How you and your partner fight directly influences how emotionally connected and passionate your relationship is.
After four decades of research on thousands of couples, Dr. Gottman noticed that the Masters of relationships fought differently than the Disasters. The Masters focused on attuning to each other by seeking to understand before problem-solving, whereas the Disasters consistently devolved into the Four Horsemen: criticism, contempt, defensiveness, and stonewalling.
To help couples successfully navigate issues like the Masters instead of the Disasters, Dr. Gottman created a weekly meeting called “The State of the Union.”
Hold your own State of the Union
The first step is to have a pre-conflict warm-up. By focusing on the positive aspects of your partner and of your relationship at the beginning of the discussion, you remind yourselves that you are fighting for each other, not against each other.
By starting with these sweet words of affirmation, you are intentionally beginning your meeting from a place of calm. (It’s almost impossible to yell at your partner when you’re telling them all of the things you love about them.)
Next, agree on an area of tension to talk about and work together to decide who will start as the speaker and who will start as the listener. The speaker will share their perspective of the event for a few minutes without interruption as the listener takes notes on a notepad about what the speaker is saying.
Each partner will be given a time to speak and a time to listen as you work through the different stages of your disagreement. When it’s your turn to speak, you get the floor for as long as you need to fully express your feelings and perspective on whatever issue you’ve chosen to discuss.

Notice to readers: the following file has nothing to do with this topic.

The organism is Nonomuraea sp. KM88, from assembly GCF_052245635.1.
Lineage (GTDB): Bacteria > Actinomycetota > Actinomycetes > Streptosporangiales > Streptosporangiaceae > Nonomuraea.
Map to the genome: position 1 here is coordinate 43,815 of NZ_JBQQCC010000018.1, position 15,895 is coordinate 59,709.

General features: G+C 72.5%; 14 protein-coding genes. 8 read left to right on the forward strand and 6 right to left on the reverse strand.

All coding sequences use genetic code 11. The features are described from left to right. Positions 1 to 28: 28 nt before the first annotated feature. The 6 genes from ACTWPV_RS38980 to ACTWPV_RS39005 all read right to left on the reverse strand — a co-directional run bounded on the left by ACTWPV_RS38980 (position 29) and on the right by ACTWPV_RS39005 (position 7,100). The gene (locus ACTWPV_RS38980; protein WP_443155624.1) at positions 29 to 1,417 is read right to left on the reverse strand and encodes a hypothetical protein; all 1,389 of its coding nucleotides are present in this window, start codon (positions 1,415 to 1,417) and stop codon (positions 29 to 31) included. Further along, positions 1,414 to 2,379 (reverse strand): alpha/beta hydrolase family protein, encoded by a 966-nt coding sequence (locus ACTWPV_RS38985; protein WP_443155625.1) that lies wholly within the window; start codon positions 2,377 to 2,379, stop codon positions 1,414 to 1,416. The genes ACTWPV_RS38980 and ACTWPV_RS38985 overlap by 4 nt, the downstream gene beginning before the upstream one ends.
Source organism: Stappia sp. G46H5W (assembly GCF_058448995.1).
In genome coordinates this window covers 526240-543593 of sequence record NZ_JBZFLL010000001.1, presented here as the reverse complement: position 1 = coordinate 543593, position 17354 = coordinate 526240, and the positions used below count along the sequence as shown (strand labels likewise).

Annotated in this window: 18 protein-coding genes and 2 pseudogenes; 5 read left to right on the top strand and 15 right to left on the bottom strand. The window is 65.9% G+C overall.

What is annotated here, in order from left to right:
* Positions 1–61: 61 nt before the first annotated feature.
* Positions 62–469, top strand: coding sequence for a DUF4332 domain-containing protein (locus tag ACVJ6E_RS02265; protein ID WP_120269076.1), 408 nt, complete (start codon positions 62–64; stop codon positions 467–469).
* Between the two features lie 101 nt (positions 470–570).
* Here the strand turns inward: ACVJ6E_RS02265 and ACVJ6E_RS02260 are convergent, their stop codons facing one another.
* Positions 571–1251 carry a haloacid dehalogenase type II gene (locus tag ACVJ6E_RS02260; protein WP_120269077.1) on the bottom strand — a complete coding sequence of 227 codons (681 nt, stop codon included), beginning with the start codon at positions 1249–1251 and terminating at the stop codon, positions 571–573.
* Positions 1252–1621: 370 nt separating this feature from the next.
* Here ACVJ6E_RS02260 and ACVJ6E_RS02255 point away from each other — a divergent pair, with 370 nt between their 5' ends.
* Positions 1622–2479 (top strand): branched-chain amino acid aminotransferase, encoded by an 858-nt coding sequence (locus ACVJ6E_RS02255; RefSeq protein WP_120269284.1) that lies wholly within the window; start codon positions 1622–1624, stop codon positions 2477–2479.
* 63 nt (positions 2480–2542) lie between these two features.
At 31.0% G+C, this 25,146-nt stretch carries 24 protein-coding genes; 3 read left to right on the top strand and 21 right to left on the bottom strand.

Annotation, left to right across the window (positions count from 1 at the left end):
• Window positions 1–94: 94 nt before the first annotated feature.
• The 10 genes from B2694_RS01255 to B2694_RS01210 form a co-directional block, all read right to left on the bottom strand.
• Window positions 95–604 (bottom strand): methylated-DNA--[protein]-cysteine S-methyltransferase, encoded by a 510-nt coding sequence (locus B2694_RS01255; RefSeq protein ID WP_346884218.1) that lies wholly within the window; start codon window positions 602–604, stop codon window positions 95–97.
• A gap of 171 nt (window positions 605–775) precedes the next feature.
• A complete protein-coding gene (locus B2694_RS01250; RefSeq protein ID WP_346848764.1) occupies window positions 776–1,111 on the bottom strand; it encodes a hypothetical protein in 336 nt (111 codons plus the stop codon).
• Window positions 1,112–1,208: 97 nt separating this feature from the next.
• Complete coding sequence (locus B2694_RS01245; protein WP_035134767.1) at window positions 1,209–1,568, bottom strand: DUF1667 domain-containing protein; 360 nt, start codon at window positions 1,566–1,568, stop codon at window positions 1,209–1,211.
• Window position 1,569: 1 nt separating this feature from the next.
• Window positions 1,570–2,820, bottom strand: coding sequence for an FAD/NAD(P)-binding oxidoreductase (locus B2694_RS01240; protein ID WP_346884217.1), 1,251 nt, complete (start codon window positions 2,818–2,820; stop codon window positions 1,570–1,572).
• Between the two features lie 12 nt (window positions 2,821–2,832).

This is not the time to persuade your partner or recommend a solution. I know it’s difficult to resist solving the problem at this point, but we know from Dr. Gottman’s research that it is counterproductive to try to problem-solve before each partner feels understood.
If you’re the speaker, follow this recipe for success: I feel [name an emotion], about [a specific event], and I need [state a positive need].
Once the speaker talks for a few minutes, have the listener reflect back what they heard confirm that they understand what the speaker has expressed. One question I have the listener ask the speaker is, “Did I get it right?”
If the listener understands the speaker, then begin to empathize by saying, “It makes sense that you feel [x] about [y] and that you need [z]. I would feel that way, too.”
After this, have the speaker and listener swap roles. When you both put the ATTUNE skills into practice, it’s not going to sound like a “normal” conversation. It may even feel uncomfortable at first, but if how you’ve been dealing with conflict hasn’t been working, then maybe it’s time to discover a new “normal” for engaging in conflict with each other.